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Evolution of Race Relations in Mormonism (satire)

In 1954 Mark Petersen, a Mormon apostle, supported racial segregation in America at the Convention of Teachers of Religion on the College Level.

He had been influenced by the racial superiority myth popular in America at the time, saying in a speech at the conference, "What is our advice with respect to intermarriage with Chinese, Japanese, Hawaiians and so on? I will tell you what advice I give personally. If a boy or girl comes to me claiming to be in love with a Chinese or Japanese or a Hawaiian or a person of any other dark race, I do my best to talk them out of it. I tell them that I think the Hawaiians should marry Hawaiians, the Japanese ought to marry the Japanese, and the Chinese ought to marry Chinese, and the Caucasians should marry Caucasians, just exactly as I tell them that Latter-day Saints ought to marry Latter-day Saints."

This kind of attitude made it hard on Mormon converts in Africa and Asia before the change that happened within the past 30 years.

Nobody in the Mormon church believes in this kind of racist rhetoric, especially have the civil rights movement of the 1960s.

Most of Petersen's writing are less obnoxious than this speech was, but those times are over. Since 1978, when the first black Mormon became a bishop, Mormonism has grown to endorse a meeting of minds with Buddhists, Hinduism, Islam and other faiths.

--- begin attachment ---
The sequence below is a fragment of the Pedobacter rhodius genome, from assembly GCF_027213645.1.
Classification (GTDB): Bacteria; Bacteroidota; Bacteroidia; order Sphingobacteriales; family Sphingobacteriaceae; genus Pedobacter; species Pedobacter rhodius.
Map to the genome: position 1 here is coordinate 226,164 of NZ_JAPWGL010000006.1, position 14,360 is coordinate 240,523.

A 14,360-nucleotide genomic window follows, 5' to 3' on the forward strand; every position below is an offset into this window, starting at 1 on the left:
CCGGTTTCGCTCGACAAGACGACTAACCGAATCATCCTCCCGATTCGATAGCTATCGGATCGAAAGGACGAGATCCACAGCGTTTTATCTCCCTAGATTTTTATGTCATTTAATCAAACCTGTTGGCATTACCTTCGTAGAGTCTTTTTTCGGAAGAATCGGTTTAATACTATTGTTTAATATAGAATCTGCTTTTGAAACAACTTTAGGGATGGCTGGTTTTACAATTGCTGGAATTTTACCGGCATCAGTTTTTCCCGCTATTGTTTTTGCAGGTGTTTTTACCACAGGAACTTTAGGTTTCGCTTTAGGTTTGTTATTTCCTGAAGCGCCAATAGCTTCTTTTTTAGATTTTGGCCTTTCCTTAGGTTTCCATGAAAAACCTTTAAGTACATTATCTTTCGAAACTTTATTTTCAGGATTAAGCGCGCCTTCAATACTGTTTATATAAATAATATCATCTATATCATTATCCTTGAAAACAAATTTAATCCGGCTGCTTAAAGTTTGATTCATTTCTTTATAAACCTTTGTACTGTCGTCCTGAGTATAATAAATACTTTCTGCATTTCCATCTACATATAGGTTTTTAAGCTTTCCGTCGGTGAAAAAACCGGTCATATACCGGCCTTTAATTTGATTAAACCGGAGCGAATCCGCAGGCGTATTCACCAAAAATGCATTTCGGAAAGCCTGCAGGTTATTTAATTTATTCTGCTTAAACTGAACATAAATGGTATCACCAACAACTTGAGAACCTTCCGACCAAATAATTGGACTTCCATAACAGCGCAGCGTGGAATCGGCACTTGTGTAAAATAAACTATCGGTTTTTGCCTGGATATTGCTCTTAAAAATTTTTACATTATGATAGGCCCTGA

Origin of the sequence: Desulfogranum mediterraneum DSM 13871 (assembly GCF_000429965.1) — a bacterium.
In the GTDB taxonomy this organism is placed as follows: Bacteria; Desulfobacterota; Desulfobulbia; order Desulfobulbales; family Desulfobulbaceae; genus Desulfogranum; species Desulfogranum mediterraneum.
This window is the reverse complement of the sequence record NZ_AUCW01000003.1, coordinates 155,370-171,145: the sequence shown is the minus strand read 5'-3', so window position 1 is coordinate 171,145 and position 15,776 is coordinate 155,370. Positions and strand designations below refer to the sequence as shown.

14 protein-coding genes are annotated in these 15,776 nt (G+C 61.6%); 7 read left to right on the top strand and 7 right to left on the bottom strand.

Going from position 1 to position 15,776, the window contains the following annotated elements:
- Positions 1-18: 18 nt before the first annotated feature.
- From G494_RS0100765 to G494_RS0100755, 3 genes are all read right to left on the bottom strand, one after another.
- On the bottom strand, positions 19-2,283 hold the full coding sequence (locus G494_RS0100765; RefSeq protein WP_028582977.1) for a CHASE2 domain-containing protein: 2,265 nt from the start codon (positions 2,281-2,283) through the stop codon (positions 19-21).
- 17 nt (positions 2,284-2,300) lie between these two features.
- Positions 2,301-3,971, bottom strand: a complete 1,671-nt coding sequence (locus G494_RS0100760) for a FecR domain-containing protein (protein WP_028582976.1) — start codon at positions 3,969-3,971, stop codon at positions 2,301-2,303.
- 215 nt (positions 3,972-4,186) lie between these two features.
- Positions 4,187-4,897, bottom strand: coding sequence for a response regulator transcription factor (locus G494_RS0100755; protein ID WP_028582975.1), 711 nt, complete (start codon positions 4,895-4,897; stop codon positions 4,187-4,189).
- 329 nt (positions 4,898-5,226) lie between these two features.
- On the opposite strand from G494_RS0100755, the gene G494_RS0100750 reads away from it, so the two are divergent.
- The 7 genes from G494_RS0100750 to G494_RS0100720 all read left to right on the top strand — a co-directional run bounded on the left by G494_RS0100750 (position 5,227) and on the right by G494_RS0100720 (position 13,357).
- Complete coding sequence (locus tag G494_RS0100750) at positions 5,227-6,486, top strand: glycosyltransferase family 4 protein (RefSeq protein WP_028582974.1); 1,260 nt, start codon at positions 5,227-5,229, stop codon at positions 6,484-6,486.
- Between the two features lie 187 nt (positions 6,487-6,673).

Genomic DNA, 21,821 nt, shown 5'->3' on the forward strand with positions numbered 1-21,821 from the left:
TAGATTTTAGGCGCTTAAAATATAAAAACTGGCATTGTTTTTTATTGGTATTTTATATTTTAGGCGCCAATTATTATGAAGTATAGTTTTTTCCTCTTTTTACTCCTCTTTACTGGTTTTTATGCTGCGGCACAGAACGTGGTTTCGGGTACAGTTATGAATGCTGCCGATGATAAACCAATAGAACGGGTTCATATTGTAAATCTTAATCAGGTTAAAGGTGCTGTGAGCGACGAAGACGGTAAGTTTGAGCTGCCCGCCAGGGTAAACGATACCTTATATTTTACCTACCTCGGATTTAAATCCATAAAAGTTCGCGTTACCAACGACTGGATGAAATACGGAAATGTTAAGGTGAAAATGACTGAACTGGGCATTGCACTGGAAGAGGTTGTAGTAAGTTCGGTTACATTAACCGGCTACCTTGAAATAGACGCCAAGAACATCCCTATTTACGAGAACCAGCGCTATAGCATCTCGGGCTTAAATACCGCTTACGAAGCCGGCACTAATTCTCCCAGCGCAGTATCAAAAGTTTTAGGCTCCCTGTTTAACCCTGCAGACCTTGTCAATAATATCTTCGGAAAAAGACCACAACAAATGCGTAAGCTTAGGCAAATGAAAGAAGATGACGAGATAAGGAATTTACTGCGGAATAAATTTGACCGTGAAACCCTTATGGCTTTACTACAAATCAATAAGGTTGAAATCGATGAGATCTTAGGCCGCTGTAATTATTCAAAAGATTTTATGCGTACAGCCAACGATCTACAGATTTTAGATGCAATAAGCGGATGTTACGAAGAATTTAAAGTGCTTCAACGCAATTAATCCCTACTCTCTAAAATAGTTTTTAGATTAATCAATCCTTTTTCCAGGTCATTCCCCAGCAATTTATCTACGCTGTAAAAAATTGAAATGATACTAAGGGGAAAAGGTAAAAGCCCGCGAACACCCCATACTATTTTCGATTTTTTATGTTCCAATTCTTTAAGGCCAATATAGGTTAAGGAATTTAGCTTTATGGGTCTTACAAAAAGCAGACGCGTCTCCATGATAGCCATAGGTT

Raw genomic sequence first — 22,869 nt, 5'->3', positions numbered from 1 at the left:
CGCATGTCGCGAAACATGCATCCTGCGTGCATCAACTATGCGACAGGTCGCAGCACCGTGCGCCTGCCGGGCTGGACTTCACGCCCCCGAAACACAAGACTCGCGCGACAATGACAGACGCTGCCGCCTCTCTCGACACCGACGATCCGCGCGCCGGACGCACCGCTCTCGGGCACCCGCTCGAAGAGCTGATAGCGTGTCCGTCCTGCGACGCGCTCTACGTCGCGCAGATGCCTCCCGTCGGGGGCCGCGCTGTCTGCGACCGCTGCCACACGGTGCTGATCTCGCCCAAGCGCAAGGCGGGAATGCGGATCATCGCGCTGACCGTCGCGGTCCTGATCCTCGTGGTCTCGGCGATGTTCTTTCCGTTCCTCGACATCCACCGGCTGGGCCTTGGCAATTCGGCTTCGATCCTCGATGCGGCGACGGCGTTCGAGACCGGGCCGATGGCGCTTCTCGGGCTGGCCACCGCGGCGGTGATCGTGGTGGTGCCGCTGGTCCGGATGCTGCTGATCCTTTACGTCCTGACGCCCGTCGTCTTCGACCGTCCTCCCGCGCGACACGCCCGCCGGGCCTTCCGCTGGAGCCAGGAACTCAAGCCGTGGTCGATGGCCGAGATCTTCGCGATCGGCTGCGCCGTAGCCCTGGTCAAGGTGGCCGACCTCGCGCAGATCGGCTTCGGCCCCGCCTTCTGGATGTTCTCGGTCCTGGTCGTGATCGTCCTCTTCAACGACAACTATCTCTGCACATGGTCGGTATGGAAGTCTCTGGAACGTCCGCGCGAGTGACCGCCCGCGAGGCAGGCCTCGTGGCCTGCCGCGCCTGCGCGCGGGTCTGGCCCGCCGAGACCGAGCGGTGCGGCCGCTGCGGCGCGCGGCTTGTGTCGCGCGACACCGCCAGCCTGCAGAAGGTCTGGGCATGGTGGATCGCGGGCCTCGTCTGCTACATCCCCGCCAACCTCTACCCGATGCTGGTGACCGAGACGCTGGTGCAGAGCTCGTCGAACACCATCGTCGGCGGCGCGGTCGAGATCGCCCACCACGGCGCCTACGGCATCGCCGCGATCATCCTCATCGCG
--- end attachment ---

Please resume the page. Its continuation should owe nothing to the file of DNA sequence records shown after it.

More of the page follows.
This makes it possible for my path to becoming a Buddhist Mormon, though I reject Petersen's words because they segregate humanity by race. It reminds me of the time when I sent away for information for a US dating club and received material that endorsed racial segregation in dating. In response, I demanded and received a refund from that dating club and vowed never to request such material from the US ever again.

I believe that the reason why the Mormon church chose to consecrate bishops of any race after 1978 because the racial superiority ideology was turning off visible minorities who were Mormons and slowing conversion efforts in Japan and in Asia.

As well, it was hard to sell Mormonism in Japan because of unscrupulous practises like allowing a Japanese convert pressure members into buying a cookware product offered by a company that was a multilevel marketing promoter of that cookware.

It was only until after 1978 that Mormons in Japan became more culturally sensitive to Asians and other races all thanks to the success of Martin Luther King Jr's civil rights movement in the 1960s.

Today, nobody endorses the racial superiority policy publicly in the Mormon church because it would be detrimental to gaining converts.


The Untold History of Mormons in Japan:

Mark E Petersen:

Black People and Mormonism:

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